Genomic DNA was extracted from 157 bank voles (M. glareolus), 41 field voles (M. agrestis) and 162 pygmy shrews (S. minutus) using tissue samples of liver, spleen, tail or toe clips stored in 95 per cent ethanol and using the Qiagen (Valencia, CA, USA) DNeasy Tissue Kit. For the bank vole, a 1074 bp fragment of the mtDNA gene cytochrome b (cytb) was PCR amplified as described previously (Kotlík et al. 2006) with primers designed for this species within the cytb and Thr tRNA genes, respectively. For the field vole the entire cytb (1143 bp) was amplified with primers located within the Glu tRNA and Thr tRNA genes (Jaarola & Searle 2002). For the pygmy shrew, 1110 bp of cytb were amplified in two overlapping segments using a combination of published (Irwin et al. 1991) forward and reverse primers located within the Glu tRNA and Thr tRNA genes, respectively, and newly designed forward (5′-GAGGACAAATGTCATTCTGAGGC-3′) and reverse (5′-GTAGTAGGGGTGGAAAGGAATT-3′) primers located within the cytb gene. For all three species, the resulting PCR products were purified using the Qiagen QIAquick PCR Purification Kit and were directly cycle sequenced with the ABI PRISM BigDye Terminator Cycle Sequencing Kit (Applied Biosystems, Foster City, MA, USA). The extension products were run on ABI 3730 automated sequencers. Sequences were aligned manually and ambiguities were resolved by sequencing the complementary strand, and identical sequences were collapsed into haplotypes using MacClade 4.08 (Maddison & Maddison 2003). Nucleotide sequences of each unique haplotype have been deposited in the GenBank database under the accession numbers FJ619746–FJ619786, FJ623774–FJ623893, FJ640865–FJ640869 and FJ640871–FJ640953.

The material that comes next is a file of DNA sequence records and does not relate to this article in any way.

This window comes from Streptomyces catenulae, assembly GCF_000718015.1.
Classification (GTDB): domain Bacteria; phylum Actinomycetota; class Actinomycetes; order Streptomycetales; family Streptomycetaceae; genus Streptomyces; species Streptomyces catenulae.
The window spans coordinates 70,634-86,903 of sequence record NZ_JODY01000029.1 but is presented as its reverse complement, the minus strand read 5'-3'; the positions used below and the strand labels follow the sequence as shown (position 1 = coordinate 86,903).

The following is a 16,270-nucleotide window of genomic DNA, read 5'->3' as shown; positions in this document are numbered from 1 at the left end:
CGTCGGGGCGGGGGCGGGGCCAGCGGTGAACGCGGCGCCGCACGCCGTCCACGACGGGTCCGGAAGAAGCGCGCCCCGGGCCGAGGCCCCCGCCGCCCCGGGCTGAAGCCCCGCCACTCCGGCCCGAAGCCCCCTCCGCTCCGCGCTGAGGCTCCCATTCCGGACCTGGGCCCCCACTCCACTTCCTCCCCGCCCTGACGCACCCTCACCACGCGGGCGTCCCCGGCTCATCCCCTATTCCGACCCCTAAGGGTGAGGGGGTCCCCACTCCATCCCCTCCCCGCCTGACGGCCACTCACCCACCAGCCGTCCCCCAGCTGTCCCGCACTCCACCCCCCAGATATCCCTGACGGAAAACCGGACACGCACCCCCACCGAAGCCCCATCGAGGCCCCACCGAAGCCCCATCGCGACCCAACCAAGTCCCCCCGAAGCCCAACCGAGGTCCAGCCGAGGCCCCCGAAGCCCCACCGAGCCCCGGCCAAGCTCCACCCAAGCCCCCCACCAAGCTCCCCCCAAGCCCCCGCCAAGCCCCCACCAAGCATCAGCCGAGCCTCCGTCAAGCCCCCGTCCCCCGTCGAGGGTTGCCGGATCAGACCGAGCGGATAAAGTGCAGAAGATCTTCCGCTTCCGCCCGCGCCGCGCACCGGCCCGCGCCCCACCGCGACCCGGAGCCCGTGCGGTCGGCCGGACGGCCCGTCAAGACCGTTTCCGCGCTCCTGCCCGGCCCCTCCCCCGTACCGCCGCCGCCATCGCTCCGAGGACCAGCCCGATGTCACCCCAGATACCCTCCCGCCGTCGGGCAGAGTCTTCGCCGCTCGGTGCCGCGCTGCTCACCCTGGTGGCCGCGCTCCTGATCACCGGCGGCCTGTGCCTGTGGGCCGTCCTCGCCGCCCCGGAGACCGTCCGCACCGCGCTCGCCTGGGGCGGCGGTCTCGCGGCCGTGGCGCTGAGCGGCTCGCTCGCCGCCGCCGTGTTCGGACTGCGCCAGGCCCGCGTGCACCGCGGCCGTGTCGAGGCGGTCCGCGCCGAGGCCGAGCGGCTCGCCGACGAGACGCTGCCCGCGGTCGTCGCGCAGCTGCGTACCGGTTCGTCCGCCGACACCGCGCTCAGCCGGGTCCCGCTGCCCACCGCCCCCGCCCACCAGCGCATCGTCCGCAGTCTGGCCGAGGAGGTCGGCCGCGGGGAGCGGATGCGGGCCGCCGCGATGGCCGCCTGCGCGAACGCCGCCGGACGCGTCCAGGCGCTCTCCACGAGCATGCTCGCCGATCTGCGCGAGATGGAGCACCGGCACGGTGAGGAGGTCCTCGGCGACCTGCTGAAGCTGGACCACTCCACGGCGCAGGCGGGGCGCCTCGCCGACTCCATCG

(b) Phylogeographic analysis